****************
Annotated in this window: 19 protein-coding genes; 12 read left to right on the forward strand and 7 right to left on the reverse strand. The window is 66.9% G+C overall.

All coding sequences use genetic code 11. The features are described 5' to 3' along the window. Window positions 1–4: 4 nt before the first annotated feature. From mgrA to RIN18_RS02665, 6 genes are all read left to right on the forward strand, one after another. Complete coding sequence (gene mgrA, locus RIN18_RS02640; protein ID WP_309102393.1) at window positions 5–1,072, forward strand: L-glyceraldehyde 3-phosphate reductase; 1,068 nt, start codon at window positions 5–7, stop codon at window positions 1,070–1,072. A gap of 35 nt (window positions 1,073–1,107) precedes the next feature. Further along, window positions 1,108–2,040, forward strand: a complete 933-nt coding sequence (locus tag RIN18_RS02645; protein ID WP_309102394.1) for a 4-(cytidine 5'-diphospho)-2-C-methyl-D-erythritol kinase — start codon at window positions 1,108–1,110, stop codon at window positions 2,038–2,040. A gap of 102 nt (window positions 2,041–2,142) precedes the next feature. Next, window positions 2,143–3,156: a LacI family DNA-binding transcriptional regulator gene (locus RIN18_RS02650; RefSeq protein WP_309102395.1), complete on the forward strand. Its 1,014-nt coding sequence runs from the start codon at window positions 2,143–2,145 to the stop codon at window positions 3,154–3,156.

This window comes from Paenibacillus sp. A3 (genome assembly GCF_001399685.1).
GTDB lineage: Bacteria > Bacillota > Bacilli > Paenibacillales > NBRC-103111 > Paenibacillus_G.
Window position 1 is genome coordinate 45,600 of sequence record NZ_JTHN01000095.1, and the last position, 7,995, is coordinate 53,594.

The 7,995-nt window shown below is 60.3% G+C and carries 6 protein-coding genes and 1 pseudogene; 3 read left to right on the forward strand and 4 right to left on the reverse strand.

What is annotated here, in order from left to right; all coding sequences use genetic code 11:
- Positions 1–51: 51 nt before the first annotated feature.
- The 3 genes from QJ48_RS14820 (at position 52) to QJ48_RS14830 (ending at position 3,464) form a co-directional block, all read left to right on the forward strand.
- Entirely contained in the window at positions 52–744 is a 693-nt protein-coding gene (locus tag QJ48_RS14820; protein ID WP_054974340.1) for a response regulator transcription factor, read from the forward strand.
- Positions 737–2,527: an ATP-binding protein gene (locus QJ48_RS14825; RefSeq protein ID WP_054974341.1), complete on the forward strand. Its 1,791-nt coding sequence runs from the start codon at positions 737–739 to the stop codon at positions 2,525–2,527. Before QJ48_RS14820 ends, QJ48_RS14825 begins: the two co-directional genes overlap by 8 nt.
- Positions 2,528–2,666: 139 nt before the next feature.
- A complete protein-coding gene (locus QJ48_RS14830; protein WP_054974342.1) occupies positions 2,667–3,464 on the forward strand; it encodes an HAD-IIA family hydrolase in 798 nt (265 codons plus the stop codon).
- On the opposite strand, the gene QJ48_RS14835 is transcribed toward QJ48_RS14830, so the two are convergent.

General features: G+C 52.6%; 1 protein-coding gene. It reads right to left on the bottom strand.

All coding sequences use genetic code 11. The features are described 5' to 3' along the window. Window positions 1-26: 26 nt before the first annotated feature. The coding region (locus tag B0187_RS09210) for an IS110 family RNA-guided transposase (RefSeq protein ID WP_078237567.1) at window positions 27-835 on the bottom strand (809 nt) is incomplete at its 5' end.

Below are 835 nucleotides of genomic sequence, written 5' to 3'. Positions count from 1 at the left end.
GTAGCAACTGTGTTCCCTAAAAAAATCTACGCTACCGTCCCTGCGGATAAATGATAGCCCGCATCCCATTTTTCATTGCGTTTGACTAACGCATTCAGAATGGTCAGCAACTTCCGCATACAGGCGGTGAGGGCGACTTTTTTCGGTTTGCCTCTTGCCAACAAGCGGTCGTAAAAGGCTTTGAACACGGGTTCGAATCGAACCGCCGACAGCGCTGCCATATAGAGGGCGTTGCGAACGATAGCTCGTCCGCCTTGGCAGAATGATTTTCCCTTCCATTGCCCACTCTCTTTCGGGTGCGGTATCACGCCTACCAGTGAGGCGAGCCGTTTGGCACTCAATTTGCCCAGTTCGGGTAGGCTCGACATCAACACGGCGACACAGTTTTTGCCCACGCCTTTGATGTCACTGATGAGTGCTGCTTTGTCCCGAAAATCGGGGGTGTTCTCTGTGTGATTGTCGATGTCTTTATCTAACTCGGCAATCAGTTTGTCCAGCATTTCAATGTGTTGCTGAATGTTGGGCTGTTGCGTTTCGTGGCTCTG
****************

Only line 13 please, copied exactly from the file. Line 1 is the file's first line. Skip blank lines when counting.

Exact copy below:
- A complete protein-coding gene (locus QJ48_RS14830; protein WP_054974342.1) occupies positions 2,667–3,464 on the forward strand; it encodes an HAD-IIA family hydrolase in 798 nt (265 codons plus the stop codon).